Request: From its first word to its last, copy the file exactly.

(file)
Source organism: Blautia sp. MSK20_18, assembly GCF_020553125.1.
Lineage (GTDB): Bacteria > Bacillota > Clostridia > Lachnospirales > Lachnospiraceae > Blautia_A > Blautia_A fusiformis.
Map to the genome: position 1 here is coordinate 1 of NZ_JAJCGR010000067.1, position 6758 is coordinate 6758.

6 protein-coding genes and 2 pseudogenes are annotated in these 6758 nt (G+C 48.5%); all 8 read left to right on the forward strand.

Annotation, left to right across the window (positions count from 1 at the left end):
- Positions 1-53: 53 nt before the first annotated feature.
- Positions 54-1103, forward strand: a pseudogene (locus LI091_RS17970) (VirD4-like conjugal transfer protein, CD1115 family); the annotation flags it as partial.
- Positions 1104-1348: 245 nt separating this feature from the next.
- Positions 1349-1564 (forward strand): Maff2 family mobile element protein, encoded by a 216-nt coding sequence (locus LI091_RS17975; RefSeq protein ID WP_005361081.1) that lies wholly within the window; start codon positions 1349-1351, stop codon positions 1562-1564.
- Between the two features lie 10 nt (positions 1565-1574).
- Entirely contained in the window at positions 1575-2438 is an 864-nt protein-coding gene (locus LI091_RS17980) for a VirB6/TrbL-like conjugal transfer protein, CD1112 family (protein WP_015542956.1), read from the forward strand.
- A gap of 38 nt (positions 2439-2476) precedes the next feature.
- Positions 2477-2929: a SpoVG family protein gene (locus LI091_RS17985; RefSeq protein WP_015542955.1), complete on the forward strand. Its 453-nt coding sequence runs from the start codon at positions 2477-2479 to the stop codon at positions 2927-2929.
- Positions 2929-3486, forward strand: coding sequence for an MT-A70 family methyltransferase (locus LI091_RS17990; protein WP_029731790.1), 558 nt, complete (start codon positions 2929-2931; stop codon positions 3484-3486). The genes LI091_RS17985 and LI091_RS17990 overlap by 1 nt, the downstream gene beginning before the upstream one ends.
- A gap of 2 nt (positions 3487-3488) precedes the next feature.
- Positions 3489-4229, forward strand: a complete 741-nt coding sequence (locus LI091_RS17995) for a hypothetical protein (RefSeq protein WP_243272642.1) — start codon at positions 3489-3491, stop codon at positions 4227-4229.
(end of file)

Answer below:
Source organism: Blautia sp. MSK20_18, assembly GCF_020553125.1.
Lineage (GTDB): Bacteria > Bacillota > Clostridia > Lachnospirales > Lachnospiraceae > Blautia_A > Blautia_A fusiformis.
Map to the genome: position 1 here is coordinate 1 of NZ_JAJCGR010000067.1, position 6758 is coordinate 6758.

6 protein-coding genes and 2 pseudogenes are annotated in these 6758 nt (G+C 48.5%); all 8 read left to right on the forward strand.

Annotation, left to right across the window (positions count from 1 at the left end):
- Positions 1-53: 53 nt before the first annotated feature.
- Positions 54-1103, forward strand: a pseudogene (locus LI091_RS17970) (VirD4-like conjugal transfer protein, CD1115 family); the annotation flags it as partial.
- Positions 1104-1348: 245 nt separating this feature from the next.
- Positions 1349-1564 (forward strand): Maff2 family mobile element protein, encoded by a 216-nt coding sequence (locus LI091_RS17975; RefSeq protein ID WP_005361081.1) that lies wholly within the window; start codon positions 1349-1351, stop codon positions 1562-1564.
- Between the two features lie 10 nt (positions 1565-1574).
- Entirely contained in the window at positions 1575-2438 is an 864-nt protein-coding gene (locus LI091_RS17980) for a VirB6/TrbL-like conjugal transfer protein, CD1112 family (protein WP_015542956.1), read from the forward strand.
- A gap of 38 nt (positions 2439-2476) precedes the next feature.
- Positions 2477-2929: a SpoVG family protein gene (locus LI091_RS17985; RefSeq protein WP_015542955.1), complete on the forward strand. Its 453-nt coding sequence runs from the start codon at positions 2477-2479 to the stop codon at positions 2927-2929.
- Positions 2929-3486, forward strand: coding sequence for an MT-A70 family methyltransferase (locus LI091_RS17990; protein WP_029731790.1), 558 nt, complete (start codon positions 2929-2931; stop codon positions 3484-3486). The genes LI091_RS17985 and LI091_RS17990 overlap by 1 nt, the downstream gene beginning before the upstream one ends.
- A gap of 2 nt (positions 3487-3488) precedes the next feature.
- Positions 3489-4229, forward strand: a complete 741-nt coding sequence (locus LI091_RS17995) for a hypothetical protein (RefSeq protein WP_243272642.1) — start codon at positions 3489-3491, stop codon at positions 4227-4229.